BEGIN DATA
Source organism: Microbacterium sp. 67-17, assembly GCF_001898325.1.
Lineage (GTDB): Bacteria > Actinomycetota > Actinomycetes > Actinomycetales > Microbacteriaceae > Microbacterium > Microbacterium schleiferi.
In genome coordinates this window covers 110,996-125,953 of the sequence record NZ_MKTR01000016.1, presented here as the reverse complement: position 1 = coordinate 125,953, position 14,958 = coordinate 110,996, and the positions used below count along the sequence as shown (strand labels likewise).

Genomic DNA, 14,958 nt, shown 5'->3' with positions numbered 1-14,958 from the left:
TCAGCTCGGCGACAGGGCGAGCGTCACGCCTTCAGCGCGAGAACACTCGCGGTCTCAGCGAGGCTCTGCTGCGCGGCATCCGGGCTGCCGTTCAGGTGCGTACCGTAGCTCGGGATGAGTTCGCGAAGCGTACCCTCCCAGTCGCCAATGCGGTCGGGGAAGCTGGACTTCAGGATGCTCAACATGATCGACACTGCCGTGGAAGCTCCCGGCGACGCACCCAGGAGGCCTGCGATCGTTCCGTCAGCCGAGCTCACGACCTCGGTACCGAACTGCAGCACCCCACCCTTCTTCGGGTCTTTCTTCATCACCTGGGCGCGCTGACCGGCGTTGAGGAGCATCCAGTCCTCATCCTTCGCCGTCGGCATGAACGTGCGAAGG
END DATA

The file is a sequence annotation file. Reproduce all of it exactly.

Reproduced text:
Source organism: Microbacterium sp. 67-17, assembly GCF_001898325.1.
Lineage (GTDB): Bacteria > Actinomycetota > Actinomycetes > Actinomycetales > Microbacteriaceae > Microbacterium > Microbacterium schleiferi.
In genome coordinates this window covers 110,996-125,953 of the sequence record NZ_MKTR01000016.1, presented here as the reverse complement: position 1 = coordinate 125,953, position 14,958 = coordinate 110,996, and the positions used below count along the sequence as shown (strand labels likewise).

Genomic DNA, 14,958 nt, shown 5'->3' with positions numbered 1-14,958 from the left:
TCAGCTCGGCGACAGGGCGAGCGTCACGCCTTCAGCGCGAGAACACTCGCGGTCTCAGCGAGGCTCTGCTGCGCGGCATCCGGGCTGCCGTTCAGGTGCGTACCGTAGCTCGGGATGAGTTCGCGAAGCGTACCCTCCCAGTCGCCAATGCGGTCGGGGAAGCTGGACTTCAGGATGCTCAACATGATCGACACTGCCGTGGAAGCTCCCGGCGACGCACCCAGGAGGCCTGCGATCGTTCCGTCAGCCGAGCTCACGACCTCGGTACCGAACTGCAGCACCCCACCCTTCTTCGGGTCTTTCTTCATCACCTGGGCGCGCTGACCGGCGTTGAGGAGCATCCAGTCCTCATCCTTCGCCGTCGGCATGAACGTGCGAAGG